Cryo-ET has the potential to revolutionize cell biology, as it can be used to dissect structures in place, in 3-D, and in their native state in cells, with results often producing dramatic new insights. Dr Carter’s work will apply cryo-ET to virus-infected cells to provide completely new perspectives on virus-host interactions. To learn about important structural aspects of bunyavirus biology, Dr Carter and his team will apply state of the art technologies, such as cryo-CLEM, cryo-FIB milling, and cryo-ET to visualize these viruses at a microscopic two nanometre resolution – one nanometre is equivalent to just one billionth of a metre.

Dr Carter said: “I am thrilled to be awarded the Future Leaders Fellowship. The Future Leaders Fellowship will allow be to build a laboratory that conducts cutting-edge imaging of viruses inside infected cells. It is an honour to be able to conduct this work within the CVR. Identifying novel architecture and key interactions between bunyaviruses and the host will offer a step change in our understanding of fundamental aspects of viral replication.”

Dr Cetta Mainwaring, who is based in the School of Social & Political Sciences, has been awarded £1.1m for her project – Immigration Detention: Investigating the Expansion and Global Diffusion of a Failed Project

This project examines the expansion and diffusion of immigration detention systems around the world, despite the fact that they do not deliver stated policy objectives and cause harm. It focuses on the UK, the US and Australia asking how policies and the ideas that reinforce them move transnationally. The research will also examine resistance to detention, and includes five non-governmental organisations across these countries as research partners.

Dr Mainwaring said: “I’m delighted to have been awarded a Future Leaders Fellowship and excited about carrying out this research with a PhD student and two postdoctoral researchers over the next four years. I’d like to thank colleagues across the University who made this success possible through their support.”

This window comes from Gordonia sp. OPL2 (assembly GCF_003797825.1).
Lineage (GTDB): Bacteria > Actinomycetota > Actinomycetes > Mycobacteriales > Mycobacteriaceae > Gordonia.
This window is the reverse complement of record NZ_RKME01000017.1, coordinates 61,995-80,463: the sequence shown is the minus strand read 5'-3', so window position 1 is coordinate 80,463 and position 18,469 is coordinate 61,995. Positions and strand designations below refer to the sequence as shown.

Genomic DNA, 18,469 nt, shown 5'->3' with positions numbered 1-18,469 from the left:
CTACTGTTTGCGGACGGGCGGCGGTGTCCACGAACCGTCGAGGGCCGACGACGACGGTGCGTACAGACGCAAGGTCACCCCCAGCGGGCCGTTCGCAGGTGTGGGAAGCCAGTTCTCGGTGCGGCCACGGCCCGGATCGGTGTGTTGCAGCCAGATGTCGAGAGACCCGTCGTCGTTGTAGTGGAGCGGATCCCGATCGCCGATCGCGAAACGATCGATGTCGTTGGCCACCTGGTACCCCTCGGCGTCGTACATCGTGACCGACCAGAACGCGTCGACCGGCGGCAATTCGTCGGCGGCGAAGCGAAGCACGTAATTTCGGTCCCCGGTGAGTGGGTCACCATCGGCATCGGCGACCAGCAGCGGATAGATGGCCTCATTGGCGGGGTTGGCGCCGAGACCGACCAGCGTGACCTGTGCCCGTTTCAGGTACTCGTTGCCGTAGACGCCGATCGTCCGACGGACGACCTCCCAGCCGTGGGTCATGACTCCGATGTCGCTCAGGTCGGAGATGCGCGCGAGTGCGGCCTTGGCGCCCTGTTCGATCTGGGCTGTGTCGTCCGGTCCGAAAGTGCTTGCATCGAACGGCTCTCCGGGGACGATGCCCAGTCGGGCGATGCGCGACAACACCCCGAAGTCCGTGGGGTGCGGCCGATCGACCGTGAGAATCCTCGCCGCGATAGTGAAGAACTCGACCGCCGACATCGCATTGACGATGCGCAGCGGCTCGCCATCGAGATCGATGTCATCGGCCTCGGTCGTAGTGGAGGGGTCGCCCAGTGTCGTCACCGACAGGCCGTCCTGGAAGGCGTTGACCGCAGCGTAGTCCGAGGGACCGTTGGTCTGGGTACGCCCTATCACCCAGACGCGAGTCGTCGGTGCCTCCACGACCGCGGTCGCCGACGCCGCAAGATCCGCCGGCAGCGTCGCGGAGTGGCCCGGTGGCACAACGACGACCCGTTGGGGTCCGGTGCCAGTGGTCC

Dr Colin Steele has been awarded over £1.3m to better understand the role of neutrophils – common white blood cells which play an important role in the immune system – in advanced colorectal cancer, also known as bowel cancer.

Bowel cancer is the third most common cancer for men and women in the UK, and patients sadly die due to spread, or metastasis, to other organs, in particular the liver. Previous research showed that neutrophils cells contribute to failure of other immune cells to recognise and clear the tumour, however the exact mechanisms involved remain unexplored.

This new work will stratify patients into subtypes of colorectal cancer and begin to understand the role of neutrophils play in advancing the disease. This work will assess neutrophil targeting strategies to assess if a subgroup of patients may benefit from clinical trial of neutrophil directed therapies.

Dr Steele said: “I am delighted to receive the support of UKRI. This award will revolutionise our work, providing time and specific funding to better understand the spread of colorectal cancer. The funding will give us the opportunity to perform in-depth characterisation of the disease, and work towards translating our findings to improving outcomes for patients with metastatic cancer.”